Unsurprisingly, an angry mob of buyers has surrounded a government office in Guangzhou demanding continued construction of their homes, Bloomberg reports, and videos of similar protests are circulating on social media across China.

“What can I do? I won’t have food soon,” Li Hongjun, one of the workers who needs to be paid to build unfinished houses in Suzhou, in the east of the country, told Reuters. “If I don’t have food, I’ll have to go to the government. to eat. “

The problem is not only in this sector. Evergrande, having experienced a construction boom in China, seeking to take advantage of a burgeoning middle class with ever-increasing purchasing power, went into even greater debt to invest in sports stadiums, water parks, electric vehicles or food.

In fact, the hunger for loans was such that at the beginning of the year, Evergrande even extorted from its employees, giving them the opportunity to lose their bonuses or lend money to their employer, according to the New York Times. Hundreds of people have agreed to give away their savings or even take out bank loans, turning their lives upside down.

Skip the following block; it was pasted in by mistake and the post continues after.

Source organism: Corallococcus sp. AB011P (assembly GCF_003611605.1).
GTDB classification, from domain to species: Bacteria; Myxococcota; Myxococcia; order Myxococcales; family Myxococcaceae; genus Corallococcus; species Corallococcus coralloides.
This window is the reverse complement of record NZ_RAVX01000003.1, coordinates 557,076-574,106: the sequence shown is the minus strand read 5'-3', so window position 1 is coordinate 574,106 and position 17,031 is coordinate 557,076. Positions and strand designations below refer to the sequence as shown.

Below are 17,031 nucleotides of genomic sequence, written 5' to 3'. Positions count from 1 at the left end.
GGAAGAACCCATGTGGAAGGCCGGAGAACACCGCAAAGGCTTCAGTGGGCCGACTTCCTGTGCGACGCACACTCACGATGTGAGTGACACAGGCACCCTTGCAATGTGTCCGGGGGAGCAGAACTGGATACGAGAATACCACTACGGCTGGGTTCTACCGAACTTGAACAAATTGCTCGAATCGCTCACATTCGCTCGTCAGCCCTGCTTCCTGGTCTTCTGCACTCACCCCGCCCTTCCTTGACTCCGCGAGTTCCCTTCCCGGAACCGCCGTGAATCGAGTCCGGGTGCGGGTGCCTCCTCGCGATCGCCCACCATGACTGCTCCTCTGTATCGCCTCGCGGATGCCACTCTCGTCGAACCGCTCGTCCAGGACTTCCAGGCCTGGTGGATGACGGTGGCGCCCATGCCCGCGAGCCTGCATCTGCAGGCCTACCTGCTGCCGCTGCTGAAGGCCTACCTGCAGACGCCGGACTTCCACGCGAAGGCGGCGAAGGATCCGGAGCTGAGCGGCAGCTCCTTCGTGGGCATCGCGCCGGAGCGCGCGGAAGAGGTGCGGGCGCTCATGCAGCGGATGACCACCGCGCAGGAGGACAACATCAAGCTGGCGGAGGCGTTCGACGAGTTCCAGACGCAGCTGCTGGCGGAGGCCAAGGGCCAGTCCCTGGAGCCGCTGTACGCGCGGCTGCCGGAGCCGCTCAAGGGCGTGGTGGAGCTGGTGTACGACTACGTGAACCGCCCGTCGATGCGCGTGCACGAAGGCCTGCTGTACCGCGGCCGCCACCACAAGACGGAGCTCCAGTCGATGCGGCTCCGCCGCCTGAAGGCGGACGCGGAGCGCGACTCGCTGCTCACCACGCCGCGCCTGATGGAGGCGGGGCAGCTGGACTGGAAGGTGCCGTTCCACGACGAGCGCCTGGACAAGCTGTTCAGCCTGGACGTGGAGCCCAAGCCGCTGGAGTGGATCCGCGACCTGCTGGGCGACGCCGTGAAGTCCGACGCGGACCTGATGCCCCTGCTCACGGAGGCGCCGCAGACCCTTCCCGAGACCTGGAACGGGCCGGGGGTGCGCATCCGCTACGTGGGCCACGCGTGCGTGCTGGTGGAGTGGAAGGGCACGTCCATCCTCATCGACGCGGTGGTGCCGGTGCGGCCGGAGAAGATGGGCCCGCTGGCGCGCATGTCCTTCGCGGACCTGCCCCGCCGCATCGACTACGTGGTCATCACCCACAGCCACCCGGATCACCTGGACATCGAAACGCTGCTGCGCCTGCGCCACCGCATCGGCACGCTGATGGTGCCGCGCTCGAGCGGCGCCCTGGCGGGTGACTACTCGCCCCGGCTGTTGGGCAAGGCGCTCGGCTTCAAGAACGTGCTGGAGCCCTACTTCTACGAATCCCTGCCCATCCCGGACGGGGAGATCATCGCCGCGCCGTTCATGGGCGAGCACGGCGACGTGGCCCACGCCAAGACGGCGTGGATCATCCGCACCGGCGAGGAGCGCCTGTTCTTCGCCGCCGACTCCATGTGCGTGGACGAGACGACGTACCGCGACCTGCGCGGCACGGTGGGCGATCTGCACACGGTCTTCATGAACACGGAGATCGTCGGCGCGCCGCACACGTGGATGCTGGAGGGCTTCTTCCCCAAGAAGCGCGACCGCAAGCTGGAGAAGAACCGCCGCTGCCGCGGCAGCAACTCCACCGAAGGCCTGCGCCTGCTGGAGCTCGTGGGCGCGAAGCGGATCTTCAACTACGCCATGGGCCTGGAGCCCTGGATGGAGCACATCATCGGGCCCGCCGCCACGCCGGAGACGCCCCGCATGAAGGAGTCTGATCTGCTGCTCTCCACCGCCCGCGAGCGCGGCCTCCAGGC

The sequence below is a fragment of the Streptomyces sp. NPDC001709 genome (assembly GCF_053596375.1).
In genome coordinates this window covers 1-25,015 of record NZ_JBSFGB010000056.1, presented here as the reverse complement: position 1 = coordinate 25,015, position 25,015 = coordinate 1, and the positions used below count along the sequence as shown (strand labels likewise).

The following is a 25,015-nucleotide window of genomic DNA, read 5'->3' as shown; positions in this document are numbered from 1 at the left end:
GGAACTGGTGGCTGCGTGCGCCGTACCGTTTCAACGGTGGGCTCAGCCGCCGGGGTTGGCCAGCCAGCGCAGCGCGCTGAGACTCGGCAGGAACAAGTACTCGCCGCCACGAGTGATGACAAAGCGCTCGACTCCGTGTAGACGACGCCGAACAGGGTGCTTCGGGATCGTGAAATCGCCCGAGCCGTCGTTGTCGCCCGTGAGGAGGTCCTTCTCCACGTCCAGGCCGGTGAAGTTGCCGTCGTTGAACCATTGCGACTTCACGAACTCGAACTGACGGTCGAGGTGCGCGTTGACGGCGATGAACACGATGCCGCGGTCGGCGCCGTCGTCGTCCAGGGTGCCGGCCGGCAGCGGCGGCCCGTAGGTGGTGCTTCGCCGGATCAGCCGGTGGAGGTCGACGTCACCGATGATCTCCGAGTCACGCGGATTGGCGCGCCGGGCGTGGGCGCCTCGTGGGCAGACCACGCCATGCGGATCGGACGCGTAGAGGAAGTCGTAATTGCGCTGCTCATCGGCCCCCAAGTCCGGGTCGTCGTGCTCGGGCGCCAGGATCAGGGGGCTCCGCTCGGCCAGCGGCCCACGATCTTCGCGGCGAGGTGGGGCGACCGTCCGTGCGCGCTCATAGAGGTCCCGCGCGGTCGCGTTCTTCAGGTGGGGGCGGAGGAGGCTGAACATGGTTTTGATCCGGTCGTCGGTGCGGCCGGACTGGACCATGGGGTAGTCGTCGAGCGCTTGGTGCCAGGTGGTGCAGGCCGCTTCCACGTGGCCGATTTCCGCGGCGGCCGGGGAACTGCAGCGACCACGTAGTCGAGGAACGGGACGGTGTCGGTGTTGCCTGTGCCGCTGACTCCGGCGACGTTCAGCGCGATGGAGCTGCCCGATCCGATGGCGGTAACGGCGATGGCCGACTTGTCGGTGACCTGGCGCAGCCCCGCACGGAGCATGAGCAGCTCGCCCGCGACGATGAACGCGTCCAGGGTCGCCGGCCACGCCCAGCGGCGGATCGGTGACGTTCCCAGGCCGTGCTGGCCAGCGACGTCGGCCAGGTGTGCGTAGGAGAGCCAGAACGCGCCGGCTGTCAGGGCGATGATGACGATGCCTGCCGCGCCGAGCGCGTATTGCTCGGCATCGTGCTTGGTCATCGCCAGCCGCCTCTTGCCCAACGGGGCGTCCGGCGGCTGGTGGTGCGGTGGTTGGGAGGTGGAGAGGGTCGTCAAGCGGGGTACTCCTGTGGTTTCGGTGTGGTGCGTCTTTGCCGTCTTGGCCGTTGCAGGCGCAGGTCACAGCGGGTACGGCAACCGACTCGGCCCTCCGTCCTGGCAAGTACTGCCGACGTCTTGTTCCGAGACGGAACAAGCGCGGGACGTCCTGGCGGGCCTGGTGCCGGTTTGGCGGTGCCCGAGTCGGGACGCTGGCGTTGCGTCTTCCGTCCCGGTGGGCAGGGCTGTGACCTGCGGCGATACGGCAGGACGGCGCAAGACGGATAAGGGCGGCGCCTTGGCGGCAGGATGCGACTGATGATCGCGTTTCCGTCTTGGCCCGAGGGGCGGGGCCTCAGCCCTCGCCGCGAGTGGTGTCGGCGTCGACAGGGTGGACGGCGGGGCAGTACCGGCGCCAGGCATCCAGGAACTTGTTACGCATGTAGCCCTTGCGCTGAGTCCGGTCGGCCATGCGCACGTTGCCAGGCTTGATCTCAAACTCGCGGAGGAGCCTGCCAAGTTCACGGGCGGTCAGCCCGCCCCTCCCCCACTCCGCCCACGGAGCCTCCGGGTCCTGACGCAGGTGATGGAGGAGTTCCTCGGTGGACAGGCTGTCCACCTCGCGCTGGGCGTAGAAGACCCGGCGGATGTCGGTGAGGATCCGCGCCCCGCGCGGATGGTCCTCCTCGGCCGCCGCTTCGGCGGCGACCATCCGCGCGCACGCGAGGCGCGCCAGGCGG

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Economy

Tesla announces another recall of 80,000 vehicles, and some even have to be recalled

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Imagem Tesla recall

Tesla cars suffered this year a large number of requests for “collection”better known as the process revoke🇧🇷 Trouble again and 80,000 vehicles in China will be recalled. If many of recalls was an easy decision as it was over the air (OTA) it really obliges the owners to take the car to the workshop.

In fact, this year, many millions of Tesla electric vehicles received revoke for fixes.

Many of the reviews are related to issues resolved via OTA.

Whenever there is a safety issue, the NHTSA must issue a "safety recall", even if the car manufacturer does not have to physically recall any vehicles, leading to some confusion.

Once again last month, Tesla's "1 Million Vehicles" collection of vehicles generated a lot of news as the impact on drivers was almost negligible considering the update only changed via OTA the software that runs the car system. to work with windows.